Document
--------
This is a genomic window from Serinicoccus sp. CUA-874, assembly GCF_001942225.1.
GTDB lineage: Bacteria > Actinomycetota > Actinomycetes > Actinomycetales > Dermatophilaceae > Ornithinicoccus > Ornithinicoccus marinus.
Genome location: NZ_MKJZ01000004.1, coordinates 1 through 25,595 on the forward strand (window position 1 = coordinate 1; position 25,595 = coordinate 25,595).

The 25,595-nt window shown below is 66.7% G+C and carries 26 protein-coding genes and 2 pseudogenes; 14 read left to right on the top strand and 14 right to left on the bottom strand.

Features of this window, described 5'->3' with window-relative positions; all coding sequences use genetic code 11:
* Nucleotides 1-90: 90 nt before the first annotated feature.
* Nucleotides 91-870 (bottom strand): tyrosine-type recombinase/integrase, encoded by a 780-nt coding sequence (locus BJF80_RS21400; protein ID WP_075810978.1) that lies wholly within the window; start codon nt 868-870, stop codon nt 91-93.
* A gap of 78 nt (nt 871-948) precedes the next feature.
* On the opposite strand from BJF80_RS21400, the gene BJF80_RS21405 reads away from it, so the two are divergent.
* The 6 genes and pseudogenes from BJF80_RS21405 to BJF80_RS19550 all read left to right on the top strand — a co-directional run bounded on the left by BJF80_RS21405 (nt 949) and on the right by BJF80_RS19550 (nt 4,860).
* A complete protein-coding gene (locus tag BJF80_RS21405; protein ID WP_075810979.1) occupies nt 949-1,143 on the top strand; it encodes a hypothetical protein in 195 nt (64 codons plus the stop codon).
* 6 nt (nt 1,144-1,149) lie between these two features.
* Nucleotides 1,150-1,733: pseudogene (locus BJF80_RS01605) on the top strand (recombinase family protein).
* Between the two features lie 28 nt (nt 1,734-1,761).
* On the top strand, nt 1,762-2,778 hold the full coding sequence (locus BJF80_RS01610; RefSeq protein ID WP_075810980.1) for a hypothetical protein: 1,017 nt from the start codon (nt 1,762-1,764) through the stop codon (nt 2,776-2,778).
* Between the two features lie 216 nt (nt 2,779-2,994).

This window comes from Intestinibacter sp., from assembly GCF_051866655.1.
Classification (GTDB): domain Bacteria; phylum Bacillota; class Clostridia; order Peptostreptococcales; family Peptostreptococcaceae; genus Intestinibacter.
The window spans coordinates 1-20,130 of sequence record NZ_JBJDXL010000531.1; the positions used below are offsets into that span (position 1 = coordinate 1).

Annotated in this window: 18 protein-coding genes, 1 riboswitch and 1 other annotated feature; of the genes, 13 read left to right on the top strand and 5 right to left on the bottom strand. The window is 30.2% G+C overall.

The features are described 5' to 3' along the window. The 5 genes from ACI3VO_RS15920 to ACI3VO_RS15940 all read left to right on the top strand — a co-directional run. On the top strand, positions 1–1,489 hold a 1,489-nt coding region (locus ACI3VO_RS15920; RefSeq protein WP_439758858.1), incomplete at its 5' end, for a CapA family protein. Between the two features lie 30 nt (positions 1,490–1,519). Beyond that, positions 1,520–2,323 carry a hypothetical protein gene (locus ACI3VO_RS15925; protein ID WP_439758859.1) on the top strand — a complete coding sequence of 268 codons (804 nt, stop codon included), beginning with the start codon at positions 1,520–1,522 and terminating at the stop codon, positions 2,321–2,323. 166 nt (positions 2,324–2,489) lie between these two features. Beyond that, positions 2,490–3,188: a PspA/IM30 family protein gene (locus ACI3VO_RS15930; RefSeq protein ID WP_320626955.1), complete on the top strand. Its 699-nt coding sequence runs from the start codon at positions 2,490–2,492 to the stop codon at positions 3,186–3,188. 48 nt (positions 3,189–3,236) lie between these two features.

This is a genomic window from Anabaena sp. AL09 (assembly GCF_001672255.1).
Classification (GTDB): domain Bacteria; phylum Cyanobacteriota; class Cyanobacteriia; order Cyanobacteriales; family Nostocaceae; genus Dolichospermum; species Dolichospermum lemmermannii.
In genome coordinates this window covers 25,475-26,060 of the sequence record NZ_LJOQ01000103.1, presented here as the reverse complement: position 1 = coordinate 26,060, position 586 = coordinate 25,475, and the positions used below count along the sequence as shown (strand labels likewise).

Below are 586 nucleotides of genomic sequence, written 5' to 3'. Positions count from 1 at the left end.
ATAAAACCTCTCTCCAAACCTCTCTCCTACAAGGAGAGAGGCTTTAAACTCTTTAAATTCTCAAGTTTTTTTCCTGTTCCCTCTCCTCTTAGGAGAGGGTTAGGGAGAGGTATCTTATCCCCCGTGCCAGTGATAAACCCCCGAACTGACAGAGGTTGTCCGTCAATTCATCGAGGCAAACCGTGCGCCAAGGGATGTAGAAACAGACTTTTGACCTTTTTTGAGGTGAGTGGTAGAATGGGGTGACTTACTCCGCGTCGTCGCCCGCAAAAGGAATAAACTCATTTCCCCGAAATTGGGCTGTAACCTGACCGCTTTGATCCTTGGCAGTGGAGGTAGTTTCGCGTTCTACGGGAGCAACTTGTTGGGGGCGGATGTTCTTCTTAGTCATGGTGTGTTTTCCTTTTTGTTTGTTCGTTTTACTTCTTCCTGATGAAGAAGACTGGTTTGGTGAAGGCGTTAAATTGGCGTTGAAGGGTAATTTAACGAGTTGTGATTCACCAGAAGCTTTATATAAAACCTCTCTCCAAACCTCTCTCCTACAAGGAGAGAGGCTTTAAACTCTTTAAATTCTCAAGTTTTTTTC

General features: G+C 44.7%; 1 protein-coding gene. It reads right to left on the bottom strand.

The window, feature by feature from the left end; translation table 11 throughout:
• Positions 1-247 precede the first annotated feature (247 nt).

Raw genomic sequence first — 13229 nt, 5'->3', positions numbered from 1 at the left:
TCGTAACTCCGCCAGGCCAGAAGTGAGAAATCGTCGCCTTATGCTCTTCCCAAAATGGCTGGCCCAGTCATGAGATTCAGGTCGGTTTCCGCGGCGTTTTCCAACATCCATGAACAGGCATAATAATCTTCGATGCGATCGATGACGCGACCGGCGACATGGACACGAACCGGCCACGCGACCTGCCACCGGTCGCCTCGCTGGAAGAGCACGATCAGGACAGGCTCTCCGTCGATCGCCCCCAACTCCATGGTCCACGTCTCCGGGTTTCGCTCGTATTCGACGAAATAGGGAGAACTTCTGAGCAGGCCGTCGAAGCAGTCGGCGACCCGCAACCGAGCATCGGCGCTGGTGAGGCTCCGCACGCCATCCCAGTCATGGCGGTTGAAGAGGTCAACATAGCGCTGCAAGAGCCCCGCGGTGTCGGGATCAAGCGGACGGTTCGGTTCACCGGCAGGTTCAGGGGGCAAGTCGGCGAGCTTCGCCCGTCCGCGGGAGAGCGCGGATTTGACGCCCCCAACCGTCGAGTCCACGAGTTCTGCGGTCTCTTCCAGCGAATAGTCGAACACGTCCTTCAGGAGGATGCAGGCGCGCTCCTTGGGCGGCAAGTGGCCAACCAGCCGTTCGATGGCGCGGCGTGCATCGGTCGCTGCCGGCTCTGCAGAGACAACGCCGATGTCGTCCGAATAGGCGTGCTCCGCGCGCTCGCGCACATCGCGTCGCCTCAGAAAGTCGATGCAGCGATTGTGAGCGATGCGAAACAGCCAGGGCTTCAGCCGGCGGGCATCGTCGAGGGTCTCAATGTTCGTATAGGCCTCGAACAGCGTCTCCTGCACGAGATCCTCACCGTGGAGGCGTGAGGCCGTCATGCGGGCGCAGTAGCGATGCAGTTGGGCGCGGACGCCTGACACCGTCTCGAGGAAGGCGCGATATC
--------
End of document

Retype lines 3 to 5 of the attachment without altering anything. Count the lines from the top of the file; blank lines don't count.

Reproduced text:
Genome location: NZ_MKJZ01000004.1, coordinates 1 through 25,595 on the forward strand (window position 1 = coordinate 1; position 25,595 = coordinate 25,595).

The 25,595-nt window shown below is 66.7% G+C and carries 26 protein-coding genes and 2 pseudogenes; 14 read left to right on the top strand and 14 right to left on the bottom strand.

Features of this window, described 5'->3' with window-relative positions; all coding sequences use genetic code 11: